Out on the Limb Tree Service, LLC has built up a large contingent of trucks and equipment over its 21 years in business, but the acquisition of a Black Splitter S2 800 Cone Splitter from Ransome Attachments in 2018 has brought a new level of versatility to this tree service operation. The company provides a range of services including tree removal, pruning, chipping, and stump grinding to residential, commercial, and government customers within a 35-mile radius of its Seymour, Connecticut headquarters.
Owner Adam Lieder recalls the search: “We have land clearing guys with shears, but we didn’t have an excavator large enough to bust up big wood,” he says. “We looked at other avenues that would allow us to process some of our bigger wood into more manageable pieces.”
The landscaper found the Black Splitter through an internet search. After making a positive connection with owner Eric Ransome, the company was convinced that the S2 800 was the right fit for its machine and operation.
Out on the Limb’s previous process needed improvement, according to Lieder. “We were just trying to just get rid of nasty bones wherever we could, he says with a laugh. “We were basically cutting it down to firewood size and putting it on the log splitter.”
The S2 800 is designed to fit all sizes of compact excavators, but Out on the Limb has it mounted on a Bobcat E45 Mini Excavator. A quick coupler allows for a quick switch between machines as needed. The Black Splitter can usually be found processing wood in the company’s yard, or in tow on a trailer to a local work site. Most onsite removals and cuts are done with a rotating grapple, but Out on the Limb often uses the Black Splitter to breakdown larger, gnarlier trees and stumps.
Seymour and surrounding towns are heavily wooded with an abundance of mature trees so Out on the Limb often takes down and disposes of large, off-size timber. Logs under eight feet cannot be sold, and yet they’re also too large to dispose of easily. “With the Black Splitter, we can take these large, knotty sections, bust them down into a manageable size, chip it, and sell the chips,” he says. “We can also break down six-footers into four sections and drop it off at someone’s house for a pack of cheap firewood.”
The S2 800 is in its glory back at the yard when processing and feeding wood to a Morbark 20/36 Whole Tree Drum Chipper. The crew usually sorts garbage wood and logs into separate piles and begins breaking them down when the mound gets too large. “When we’re in processing mode, we throw the Black Splitter on and hammer down,” says Lieder.
The increased productivity is noticeable but the greater value for Out on the Limb is in being able to turn once unusable materials into a new revenue stream. “We’re taking byproducts that we couldn’t do anything with and turning them into a usable product,” Lieder says.
Out on the Limb re-grinds wood chips and dyes them to make mulch. The finished product is sold to commercial customers and given to homeowners for free because there is no demand for the chips with the abundance of trees in this part of Connecticut. “These chips are usable product to somebody somewhere, and they’re easy to get rid of because homeowners like them,” he says. “Now I can keep Joe Smith happy because he gets a free load of wood chips and I don’t have to look at this big, gnarly piece of pine that I have no use for.”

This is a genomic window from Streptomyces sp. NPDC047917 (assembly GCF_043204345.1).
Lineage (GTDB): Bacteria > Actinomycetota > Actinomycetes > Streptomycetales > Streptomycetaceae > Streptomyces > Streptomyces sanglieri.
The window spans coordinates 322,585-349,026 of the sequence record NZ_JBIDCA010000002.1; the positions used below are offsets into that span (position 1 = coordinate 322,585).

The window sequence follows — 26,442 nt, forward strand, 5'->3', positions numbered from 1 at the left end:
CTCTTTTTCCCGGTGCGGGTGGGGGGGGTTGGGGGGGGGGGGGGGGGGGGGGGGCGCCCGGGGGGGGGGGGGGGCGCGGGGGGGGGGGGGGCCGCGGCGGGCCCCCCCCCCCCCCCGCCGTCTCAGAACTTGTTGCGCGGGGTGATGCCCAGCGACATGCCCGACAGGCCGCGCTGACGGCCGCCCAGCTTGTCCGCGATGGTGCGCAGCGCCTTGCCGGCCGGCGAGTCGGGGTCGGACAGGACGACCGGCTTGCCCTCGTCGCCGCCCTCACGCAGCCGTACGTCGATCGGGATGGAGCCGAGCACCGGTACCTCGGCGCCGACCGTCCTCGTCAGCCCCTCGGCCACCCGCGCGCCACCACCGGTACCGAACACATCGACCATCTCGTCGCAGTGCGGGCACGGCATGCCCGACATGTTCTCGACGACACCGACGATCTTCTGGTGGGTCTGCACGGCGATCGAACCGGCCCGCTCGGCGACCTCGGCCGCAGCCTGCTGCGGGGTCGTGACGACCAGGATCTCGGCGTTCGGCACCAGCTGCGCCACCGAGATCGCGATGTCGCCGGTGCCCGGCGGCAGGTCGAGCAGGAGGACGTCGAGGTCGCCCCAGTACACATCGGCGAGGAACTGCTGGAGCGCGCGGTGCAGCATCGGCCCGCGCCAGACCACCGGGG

Lieder says his crews deal with virtually every type of northeastern tree including Pine, Oak, Ash, Hickory, Maple, Spruce, and Hemlock. Out on the Limb has not encountered any wood that the Black Splitter could not handle, but they find Hickory to be the most challenging because of its stringiness. In these cases, the excavator operator simply engages the spinning motion of the S2 800 and sweeps between the log sections to break the strands.
Out on the Limb’s use of the Black Splitter is sporadic. “We don’t run the S2 800 every day, but a few weeks ago we ran it for a week straight,” Lieder says. “I couldn’t even tell you how many hundreds of yards of wood chips we produced.”
The S2 800 also helps with a trend among homeowners that’s resulting in increased processing for Out on the Limb. Homeowners in decades past often asked for firewood to be left on site, as opposed to today’s homeowners that want everything hauled away.
This means less time in the field breaking down wood and cleaning up sawdust and more time hauling and processing it. “It’s cheaper for us to just haul it offsite and try to figure out something later than it is to sit there and cut up firewood and sawdust in someone’s yard,” Lieder says. “It’s a win-win because I don’t have to clean up sawdust in the yard and we’re making a bad byproduct into good byproduct, which is obviously the number one goal.”
Lieder sees the possibility of buying a larger excavator and Black Splitter model in the future. “If we keep on growing, we’ll probably add another bigger Black Splitter and keep on doing what we’re doing,” he says. “It seems to be working.